Ottley v. Anixter Inc., No. 2:2011cv02502 - Document 15 (D. Kan. 2011)

Court Description: MEMORANDUM AND ORDER granting 9 defendant's Motion to Dismiss for Failure to State a Claim. Signed by District Judge J. Thomas Marten on 12/22/2011. (mss)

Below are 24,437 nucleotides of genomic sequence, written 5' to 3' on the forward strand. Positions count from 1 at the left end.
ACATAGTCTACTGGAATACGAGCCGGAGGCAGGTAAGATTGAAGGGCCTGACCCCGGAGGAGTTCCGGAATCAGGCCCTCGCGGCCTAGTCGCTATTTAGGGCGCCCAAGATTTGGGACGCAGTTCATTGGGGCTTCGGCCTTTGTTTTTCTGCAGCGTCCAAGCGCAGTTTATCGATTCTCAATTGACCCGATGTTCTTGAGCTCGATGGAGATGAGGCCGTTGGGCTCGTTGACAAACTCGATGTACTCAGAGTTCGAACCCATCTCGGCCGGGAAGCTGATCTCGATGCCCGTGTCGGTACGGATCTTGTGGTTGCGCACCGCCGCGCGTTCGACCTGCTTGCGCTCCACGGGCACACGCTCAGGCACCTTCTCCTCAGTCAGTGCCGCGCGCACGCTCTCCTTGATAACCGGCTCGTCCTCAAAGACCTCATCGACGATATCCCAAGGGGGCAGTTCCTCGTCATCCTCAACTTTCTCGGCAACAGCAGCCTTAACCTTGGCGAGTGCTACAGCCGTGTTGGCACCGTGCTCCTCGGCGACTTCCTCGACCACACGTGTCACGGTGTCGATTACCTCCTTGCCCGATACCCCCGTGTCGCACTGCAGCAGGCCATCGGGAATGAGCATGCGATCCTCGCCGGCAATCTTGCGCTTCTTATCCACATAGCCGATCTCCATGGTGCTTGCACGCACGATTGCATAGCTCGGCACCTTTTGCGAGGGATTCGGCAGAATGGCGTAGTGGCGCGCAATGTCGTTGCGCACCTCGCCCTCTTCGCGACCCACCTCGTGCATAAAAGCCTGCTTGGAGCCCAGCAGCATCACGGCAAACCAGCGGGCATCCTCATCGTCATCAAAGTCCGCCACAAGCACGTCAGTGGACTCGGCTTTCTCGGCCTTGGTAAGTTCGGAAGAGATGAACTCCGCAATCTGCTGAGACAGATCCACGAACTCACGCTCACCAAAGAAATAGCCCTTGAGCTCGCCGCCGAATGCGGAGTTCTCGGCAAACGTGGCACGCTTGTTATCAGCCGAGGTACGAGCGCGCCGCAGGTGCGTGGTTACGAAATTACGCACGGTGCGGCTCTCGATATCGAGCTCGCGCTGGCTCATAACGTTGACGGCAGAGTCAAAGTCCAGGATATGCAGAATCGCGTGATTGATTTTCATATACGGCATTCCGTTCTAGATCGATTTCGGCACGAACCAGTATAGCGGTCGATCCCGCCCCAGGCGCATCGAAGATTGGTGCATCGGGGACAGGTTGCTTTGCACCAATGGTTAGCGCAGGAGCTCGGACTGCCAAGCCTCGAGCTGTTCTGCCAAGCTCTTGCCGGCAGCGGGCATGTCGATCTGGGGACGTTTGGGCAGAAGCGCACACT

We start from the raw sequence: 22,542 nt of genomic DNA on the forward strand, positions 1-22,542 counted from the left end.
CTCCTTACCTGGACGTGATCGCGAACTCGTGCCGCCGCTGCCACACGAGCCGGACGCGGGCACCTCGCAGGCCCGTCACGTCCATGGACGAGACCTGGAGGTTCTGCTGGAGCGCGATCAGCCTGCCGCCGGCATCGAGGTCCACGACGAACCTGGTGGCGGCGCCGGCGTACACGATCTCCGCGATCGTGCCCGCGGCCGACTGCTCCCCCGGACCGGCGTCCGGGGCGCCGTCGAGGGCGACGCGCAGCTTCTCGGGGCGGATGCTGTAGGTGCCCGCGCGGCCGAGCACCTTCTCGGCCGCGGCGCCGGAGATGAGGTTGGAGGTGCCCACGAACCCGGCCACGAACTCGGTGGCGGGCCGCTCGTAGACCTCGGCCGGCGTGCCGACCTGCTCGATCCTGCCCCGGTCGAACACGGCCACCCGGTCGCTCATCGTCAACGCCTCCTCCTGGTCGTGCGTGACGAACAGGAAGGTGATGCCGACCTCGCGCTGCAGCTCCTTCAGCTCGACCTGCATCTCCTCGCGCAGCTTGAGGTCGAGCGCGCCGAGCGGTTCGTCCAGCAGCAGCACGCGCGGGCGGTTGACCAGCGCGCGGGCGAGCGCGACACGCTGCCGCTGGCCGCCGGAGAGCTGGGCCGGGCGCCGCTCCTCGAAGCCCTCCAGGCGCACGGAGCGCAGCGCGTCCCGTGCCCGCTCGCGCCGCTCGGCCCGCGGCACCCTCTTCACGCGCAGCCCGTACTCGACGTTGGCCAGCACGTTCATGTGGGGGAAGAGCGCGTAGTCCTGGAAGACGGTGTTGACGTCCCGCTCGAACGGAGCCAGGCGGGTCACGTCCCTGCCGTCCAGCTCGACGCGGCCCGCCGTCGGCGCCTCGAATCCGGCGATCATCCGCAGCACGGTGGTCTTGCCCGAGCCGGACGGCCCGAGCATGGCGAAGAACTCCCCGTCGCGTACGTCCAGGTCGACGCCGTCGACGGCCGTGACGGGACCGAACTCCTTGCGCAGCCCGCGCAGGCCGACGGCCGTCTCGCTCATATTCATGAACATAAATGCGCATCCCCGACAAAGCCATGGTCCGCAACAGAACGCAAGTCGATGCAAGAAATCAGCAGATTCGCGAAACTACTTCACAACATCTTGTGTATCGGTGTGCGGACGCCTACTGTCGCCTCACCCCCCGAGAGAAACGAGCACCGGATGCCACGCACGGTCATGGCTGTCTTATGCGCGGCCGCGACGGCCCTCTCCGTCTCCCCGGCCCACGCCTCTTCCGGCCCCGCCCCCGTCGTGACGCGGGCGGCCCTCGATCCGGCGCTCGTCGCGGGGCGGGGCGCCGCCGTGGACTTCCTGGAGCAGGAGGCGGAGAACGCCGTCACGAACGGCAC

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Ottley v. Anixter Inc. Doc. 15 IN THE UNITED STATES DISTRICT COURT FOR THE DISTRICT OF KANSAS NANCY OTTLEY, Plaintiff, vs. Case No. 11-2502-JTM ANIXTER INC., DOING BUSINESS AS ANIXTER FASTENERS, Defendant. MEMORANDUM AND ORDER Plaintiff Nancy Ottley has brought the present action alleging harassment and discrimination by her former employer, Anixter Inc. The court finds that Ottley’s claims are alternatively timebarred, that she has failed to exhaust her administrative remedies, and that her claims fail to meet the elements of an actionable claim, the court hereby grants Anixter’s Motion to Dismiss. Accepting the allegations in her Complaint as true, Ottley worked at Anixter’s warehouse in Hesston, Kansas as a second shift supervisor from November 3, 2008 to January 24, 2009, and then as a first shift hourly employee until September 25, 2009. Since that time, Ottley has been off work for a medical condition unrelated to her work. (Complaint, at ¶¶ 30-36). Ottley alleges that her employment was “effectively terminated” when her health insurance ended in July, 2010, and alleges this termination was because of sex or gender discrimination. (Id., at ¶¶ 37, 51). Dockets.Justia.com In Count I, she alleges that a hostile work environment existed at the warehouse, and that she was exposed to “despicable, sexually derogatory, humiliating and insulting remarks and actions,” in violation of Title VII of the Civil Rights Act of 1964. (Id., at ¶ 42). The Complaint does not elaborate as to the content of these remarks, their timing, or the exact identity of the persons making them. The Complaint does indicate that these “remarks” occurred when she was a supervisor, in November, 2008. (Complaint, ¶15). The “actions” all occurred after she was a supervisor, and involved generalized co-worker rudeness and disagreements with co-workers regarding job duties and schedules. (Id., at ¶¶ 20-29). None of the harassing actions involved a supervisor or manager. As to the co-workers’ actions, Ottley does not allege any physical touching, sexual advances, threats or indecent exposure. She does not allege any specific vulgar or sexually explicit language or comments directed to her. In Count II, Ottley alleges disparate treatment sex discrimination under Title VII. Ottley states that her claim is based on a demotion from a supervisory position occurring on January 24, 2009 (Id., at ¶¶ 15-16), and co-worker rudeness and disagreements which occurred afterwards. Count III alleges sexual harassment and sex discrimination under the Kansas Act Against Discrimination (KAAD), in terms identical to her allegations in Counts I and II. Ottley filed a charge of discrimination with the Equal Employment Opportunity Commission and the Kansas Human Rights Commission on December 8, 2009, alleging sexual harassment and sex/gender discrimination. She filed a second charge with the EEOC and the KHRC on October 14, 2010, alleging she was terminated and poorly treated in retaliation for filing her first charge. Ottley’s second charge did not allege that her termination and treatment was because of sex or gender discrimination. 2 The defendant has moved to dismiss Count I of Ottley’s claim on multiple grounds. It argues that her allegations of co-worker harassment are time-barred, that the claims are were insufficiently pervasive to constitute illegal harassment, and that the allegations in the Complaint are too nebulous to be actionable in light of Bell Atlantic v. Twombly, 550 U.S. 544 (2007). Specifically, Anixter argues that the portion of Count I alleging harassment based on comments allegedly made to her in November, 2008 is time-barred, as the comments would have been made more than 300 days before Ottley’s first, December 8, 2009 administrative charge. See Jones v. Wichita State Univ., 528 F.Supp.2d 1182, 1191 (D. Kan. 2007). In response to Anixter’s argument, Ottley argues that the November, 2008 harassment or “remarks” claim is not time-barred under the continuing violation doctrine. But other than generally reciting the background of the doctrine, Ottley makes no attempt to show how the doctrine is applicable to her allegations. Courts may grant relief for wrongs occurring before the limitations period under the continuing limitations doctrine, but only to the extent that subsequent wrongs of the same type occurred within the limitations period as part of a pattern of harassment. Amtrack v. Morgan, 536 U.S. 101, 120 (2002). These subsequent wrongs must also independently rise to the level of actionable harassment. Id. at 117. Ottley’s claims fail these standards because the November, 2008 “remarks” claim is fundamentally different from the type of “actions” she describes as occurring later. The former are described in the complaint as “sexually demeaning, derogatory, inappropriate or unwelcome comments” which were made directly to her while she was a supervisor, and made because she was a supervisor. (Dkt. 1, at ¶ 15). The latter are actions which occurred when she was no longer a supervisor, involved co-workers on a different shift who complained about her job performance, or who simply ignored her. 3 Ottley herself concedes in her Response that the events occurring during the limitations period ”were not all overtly and blatantly sexually based in nature.” (Dkt. 13, at 5-6). These actions involved different conduct, different perpetrators, an apparently different motivation (as Ottley was no longer a supervisor), and occurred over a different time period, and thus cannot rescue Ottley’s claims as to the November, 2008 comments under the continuing violations doctrine. That portion of Count I which Ottley did timely bring, relating to the events after her demotion, fails to show the existence of a environment “permeated with discriminatory intimidation, ridicule, and insult that is sufficiently severe or pervasive to alter the conditions of the victim’s employment and create an abusive working environment.” Nicely v. Rumsfeld, No. 04-1384-WEB, 2005 U.S. Dist. LEXIS 37382, at *5, n.1, 9-10 (D. Kan. July 6, 2005), aff’d, 2006 U.S. App. LEXIS 9505, at *2-3 (10th Cir. 2006). Here, most of Ottley’s allegations are that her co-workers treated her discourteously by ignoring her, or that they complained of her job performance. These may indeed, as she alleges in her Response, have “obviously caused [her] great angst.” (Dkt. 13, at 7). But actionable sexual harassment requires more than subjective angst, it requires the existence of sexually offensive conduct that is both severe and pervasive. See Haug v. City of Topeka, 13 F.Supp.2d 1153, 1162 (D. Kan. 1998). Here, as noted earlier, Ottley has conceded that most of the actions of her co-workers were not sexual in nature. The only exception cited in her complaint is that her co-workers brought in music to play which she found offensive. But such actions by themselves fail to support a finding of severe and pervasive harassment. See Scott v. Pizza Hut of Am., 92 F. Supp. 2d 1320, 1326 (M.D. Fla. 2000) (playing rap music which included sexually demeaning lyrics held not severe or pervasive). 4 Similarly, the claims advanced in Count II of Ottley’s Complaint are also subject to dismissal for both procedural and substantive reasons. First, Count II advances the argument that Ottley was subjected to “effective termination” when she was not allowed to return to work with medical restrictions, and that this reflected sexual discrimination by the defendant. The claim is thus subject to dismissal for two reasons. First, the second administrative charge presented by Ottley to the EEOC advanced only a claim of retaliation, not sexual discrimination. As such, Ottley failed to permit the reviewing agency the opportunity to reasonably investigate her current claim of discrimination, and the plaintiff accordingly failed to exhaust her administrative remedies. See Gunnel v. Utah Valley State College, 152 F.3d 1253, 1260 (10th Cir.1998). See also Showalter v. Weinstein, 233 Fed. Appx. 803, 808 (10th Cir. April 30, 2007) Second, even if Ottley had incorporated a claim of sexual discrimination in her second charge, there is no evidence or allegation that she obtained a Notice of Right to Sue on her second charge. Under 42 USC § 2000e-5(f)(1), a Notice of Right to Sue is a condition precedent to suit under Title VII. Further, Ottley has failed to allege that she was subjected to any adverse employment action during the relevant limitations period. Ottley does allege in Count II that she was demoted from supervisor in January of 2009, but this occurred more than 300 days before her first administrative charge. Such a demotion was a separate, discrete act, and any claim relating to it was time-barred when an administrative charge was not made within the statutory period. See National R.R. Passenger Corp. v. Morgan, 536 U.S. 101, 113 (2002). 5 The remainder of Count II fails to allege the existence of any adverse employment action by the defendant. Under Title VII, an adverse employment action is one which results in a significant change in employment status, a tangible monetary loss, or a harm to future employment opportunities. Aquilino v. Univ. of Kan., 268 F.3d 930, 934-35 (10th Cir. 2001). As noted earlier, Ottley alleges at most the existence of discourteous conduct by co-workers, that these co-workers complained of her job performance, that some co-workers played music she found offensive, and that in May, 2009 she was given a different position. While perhaps disagreeable and offensive, the co-worker conduct fails to rise to the level of a change in her employment status. Similarly, the Complaint fails to make any allegation that the May, 2009 assignment reflected any material change in Ottley’s job duties, or that it resulted in a decrease in pay.1 As courts analyze Title VII and KAAD claims under the same legal framework and pleading standards, Swackhammer v. Sprint/United Mgmt., 493 F.3d 1160, 1174 (10th Cir. 2007), Ottley’s claims under the state statute are subject to dismissal for the same reasons as her Title VII claims.2 IT IS ACCORDINGLY ORDERED this 22nd day of December, 2011, that the defendant’s Motion to Dismiss (Dkt. 9 ) is hereby granted. s/ J. Thomas Marten J. THOMAS MARTEN, JUDGE 1 This is in direct contrast to the (time-barred) allegations in the Complaint that Ottley was demoted and subjected to a reduction in pay in January, 2009. 2 The exception is that claims under KAAD are subject to a shorter statute of limitations, with an administrative charge being brought no more than six months after the alleged discrimination, compared to the 300-day limit of Title VII. See Cowan v. Unified Sch. Dist. 501, 316 F. Supp. 2d 1068 (D. Kan. 2004) (applying K.S.A. § 44-1105). 6